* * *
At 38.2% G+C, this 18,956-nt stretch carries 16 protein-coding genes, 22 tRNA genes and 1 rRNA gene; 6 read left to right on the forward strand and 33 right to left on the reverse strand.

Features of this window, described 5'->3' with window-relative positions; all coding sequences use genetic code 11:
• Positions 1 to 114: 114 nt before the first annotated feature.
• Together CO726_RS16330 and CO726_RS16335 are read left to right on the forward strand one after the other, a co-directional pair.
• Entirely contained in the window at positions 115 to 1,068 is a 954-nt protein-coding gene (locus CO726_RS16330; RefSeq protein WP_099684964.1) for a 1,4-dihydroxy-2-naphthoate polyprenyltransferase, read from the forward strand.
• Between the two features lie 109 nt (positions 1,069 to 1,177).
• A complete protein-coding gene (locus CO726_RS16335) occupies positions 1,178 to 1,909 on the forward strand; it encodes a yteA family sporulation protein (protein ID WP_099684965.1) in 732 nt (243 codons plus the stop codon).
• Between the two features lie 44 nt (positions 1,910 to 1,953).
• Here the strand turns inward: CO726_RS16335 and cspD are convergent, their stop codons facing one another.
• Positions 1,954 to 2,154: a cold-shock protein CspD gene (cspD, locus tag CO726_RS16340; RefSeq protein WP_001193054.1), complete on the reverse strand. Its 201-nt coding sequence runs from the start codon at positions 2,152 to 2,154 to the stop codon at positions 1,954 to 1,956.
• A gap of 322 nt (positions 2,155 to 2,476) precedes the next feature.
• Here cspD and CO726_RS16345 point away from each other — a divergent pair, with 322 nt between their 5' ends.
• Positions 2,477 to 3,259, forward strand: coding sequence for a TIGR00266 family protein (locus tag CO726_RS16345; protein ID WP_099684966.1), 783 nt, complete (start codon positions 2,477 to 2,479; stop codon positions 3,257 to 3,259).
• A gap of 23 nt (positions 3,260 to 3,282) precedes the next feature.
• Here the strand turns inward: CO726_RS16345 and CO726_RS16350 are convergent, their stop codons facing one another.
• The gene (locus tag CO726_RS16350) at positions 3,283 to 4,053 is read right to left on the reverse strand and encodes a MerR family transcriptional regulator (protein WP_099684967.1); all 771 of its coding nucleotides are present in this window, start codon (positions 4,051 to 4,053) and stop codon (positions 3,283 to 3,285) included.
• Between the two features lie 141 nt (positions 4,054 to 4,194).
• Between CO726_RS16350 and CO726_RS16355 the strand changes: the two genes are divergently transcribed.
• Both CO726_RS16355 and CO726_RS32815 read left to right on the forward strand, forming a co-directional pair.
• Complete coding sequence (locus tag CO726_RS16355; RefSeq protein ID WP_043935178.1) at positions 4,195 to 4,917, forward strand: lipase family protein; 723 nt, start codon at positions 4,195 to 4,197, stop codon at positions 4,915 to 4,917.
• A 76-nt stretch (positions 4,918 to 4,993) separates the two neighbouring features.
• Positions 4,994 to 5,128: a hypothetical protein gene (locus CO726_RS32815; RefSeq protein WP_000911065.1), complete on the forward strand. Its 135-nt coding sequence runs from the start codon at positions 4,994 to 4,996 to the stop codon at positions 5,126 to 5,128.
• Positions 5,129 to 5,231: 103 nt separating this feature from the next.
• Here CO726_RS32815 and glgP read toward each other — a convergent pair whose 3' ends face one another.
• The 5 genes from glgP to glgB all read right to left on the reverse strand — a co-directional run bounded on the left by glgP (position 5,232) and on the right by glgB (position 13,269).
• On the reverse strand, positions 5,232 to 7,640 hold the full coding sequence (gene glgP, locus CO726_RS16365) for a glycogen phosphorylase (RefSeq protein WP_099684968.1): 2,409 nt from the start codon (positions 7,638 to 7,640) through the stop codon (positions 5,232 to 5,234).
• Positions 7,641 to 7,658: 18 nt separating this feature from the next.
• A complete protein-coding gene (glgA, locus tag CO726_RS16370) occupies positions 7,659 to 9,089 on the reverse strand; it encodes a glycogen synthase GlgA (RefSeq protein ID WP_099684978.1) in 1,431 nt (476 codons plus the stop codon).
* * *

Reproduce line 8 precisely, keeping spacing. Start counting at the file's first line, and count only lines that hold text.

• Between the two features lie 44 nt (positions 1,910 to 1,953).